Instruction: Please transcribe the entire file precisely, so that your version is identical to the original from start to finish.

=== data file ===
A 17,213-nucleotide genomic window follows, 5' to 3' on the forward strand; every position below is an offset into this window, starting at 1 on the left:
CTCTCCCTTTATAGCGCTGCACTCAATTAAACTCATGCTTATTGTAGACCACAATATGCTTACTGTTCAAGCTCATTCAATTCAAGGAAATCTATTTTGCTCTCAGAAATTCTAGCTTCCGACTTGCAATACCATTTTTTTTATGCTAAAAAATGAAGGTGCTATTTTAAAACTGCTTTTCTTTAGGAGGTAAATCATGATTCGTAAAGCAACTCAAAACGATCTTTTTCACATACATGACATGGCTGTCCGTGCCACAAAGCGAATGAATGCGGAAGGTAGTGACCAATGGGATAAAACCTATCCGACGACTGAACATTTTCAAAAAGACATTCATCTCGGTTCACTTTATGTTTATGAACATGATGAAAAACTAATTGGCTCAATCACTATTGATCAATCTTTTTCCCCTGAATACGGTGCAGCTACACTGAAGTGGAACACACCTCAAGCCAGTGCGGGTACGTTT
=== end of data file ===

A 17,213-nucleotide genomic window follows, 5' to 3' on the forward strand; every position below is an offset into this window, starting at 1 on the left:
CTCTCCCTTTATAGCGCTGCACTCAATTAAACTCATGCTTATTGTAGACCACAATATGCTTACTGTTCAAGCTCATTCAATTCAAGGAAATCTATTTTGCTCTCAGAAATTCTAGCTTCCGACTTGCAATACCATTTTTTTTATGCTAAAAAATGAAGGTGCTATTTTAAAACTGCTTTTCTTTAGGAGGTAAATCATGATTCGTAAAGCAACTCAAAACGATCTTTTTCACATACATGACATGGCTGTCCGTGCCACAAAGCGAATGAATGCGGAAGGTAGTGACCAATGGGATAAAACCTATCCGACGACTGAACATTTTCAAAAAGACATTCATCTCGGTTCACTTTATGTTTATGAACATGATGAAAAACTAATTGGCTCAATCACTATTGATCAATCTTTTTCCCCTGAATACGGTGCAGCTACACTGAAGTGGAACACACCTCAAGCCAGTGCGGGTACGTTT